Kate Bahn: There – I think there’s some evidence that maybe we can move forward on a couple things like, for example, the wage theft argument, the Department of Labor, is looking into ways to address wage theft, or the National Labor Relations Board is looking into ways to make sure that we have deterrence for unfair labor practices that would illegally prevent workers from unionizing. So there’s a little bit of work that can be done, particularly on the enforcement side, and the executive action side. But if we really want sort of massive structural change, you’re right, that something like reforming labor law or a forming consumer protections through our legislative process is not probably going to happen anytime soon. But the fact that you know, more people are paying attention to consolidation as an issue means maybe we’re you know, we’re part of the long term arc toward making sure our economy is more competitive.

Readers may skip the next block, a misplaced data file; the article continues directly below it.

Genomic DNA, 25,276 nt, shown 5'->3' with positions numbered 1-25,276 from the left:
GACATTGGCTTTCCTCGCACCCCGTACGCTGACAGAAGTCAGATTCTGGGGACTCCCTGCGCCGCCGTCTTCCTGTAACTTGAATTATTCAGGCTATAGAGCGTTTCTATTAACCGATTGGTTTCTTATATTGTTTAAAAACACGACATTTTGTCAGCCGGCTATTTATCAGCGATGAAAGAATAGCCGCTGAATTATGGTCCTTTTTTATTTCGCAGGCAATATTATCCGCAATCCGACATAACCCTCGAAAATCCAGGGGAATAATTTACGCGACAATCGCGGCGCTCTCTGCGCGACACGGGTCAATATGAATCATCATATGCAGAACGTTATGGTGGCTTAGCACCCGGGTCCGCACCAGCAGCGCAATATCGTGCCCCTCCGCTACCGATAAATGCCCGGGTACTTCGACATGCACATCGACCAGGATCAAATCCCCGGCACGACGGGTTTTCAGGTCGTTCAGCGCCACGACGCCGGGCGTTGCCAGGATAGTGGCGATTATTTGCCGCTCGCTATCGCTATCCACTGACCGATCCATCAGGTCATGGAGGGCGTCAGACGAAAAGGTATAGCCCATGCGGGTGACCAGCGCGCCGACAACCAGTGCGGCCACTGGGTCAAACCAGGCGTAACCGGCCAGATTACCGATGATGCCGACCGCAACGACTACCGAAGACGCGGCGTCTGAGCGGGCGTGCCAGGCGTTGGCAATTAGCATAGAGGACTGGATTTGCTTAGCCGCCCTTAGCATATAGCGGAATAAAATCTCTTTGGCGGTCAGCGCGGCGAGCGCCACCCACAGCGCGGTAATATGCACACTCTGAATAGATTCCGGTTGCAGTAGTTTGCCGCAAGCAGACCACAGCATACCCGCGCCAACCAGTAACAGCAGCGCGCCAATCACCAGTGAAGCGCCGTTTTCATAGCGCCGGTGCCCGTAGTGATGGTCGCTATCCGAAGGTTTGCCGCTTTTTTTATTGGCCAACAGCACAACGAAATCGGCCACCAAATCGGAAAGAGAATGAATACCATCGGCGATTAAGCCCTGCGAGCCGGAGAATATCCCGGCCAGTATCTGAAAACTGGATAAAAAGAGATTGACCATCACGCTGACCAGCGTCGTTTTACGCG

Kai Ryssdal: Kate Bahn, she is the director of labor market policy, also chief economist at the Washington Center for Equitable Growth. Okay, thanks a lot. Really, totally interesting stuff.
Kimberly Adams: Thanks Kate.
Kate Bahn: Thanks for having me. Talk to you soon.
Kai Ryssdal: That was great. That’s good. And I learned just like a whole slew of stuff too other than what the subject was.
Kimberly Adams: I was gonna say, my brain broke a little bit.
Kai Ryssdal: Profits aren’t supposed to exist. What? That’s so fascinating!
Kimberly Adams: It’s logical!
Kai Ryssdal: I know it should be competed away. Totally. Totally makes sense. Totally makes sense. . Holy cow.
Kimberly Adams: Man, so, I’m gonna have to sit with that one for a while.
Kai Ryssdal: No joke, goodness. All y’all sit with it to let us know what you think about what Kate said or any of those random sidebars that I inserted into that interview. And let us know what you think. Our numbers 508-827-6278. 508-UB-SMART.
Kimberly Adams: Or you can send us a voice memo at [email protected] and we will be right back once we finish head exploding.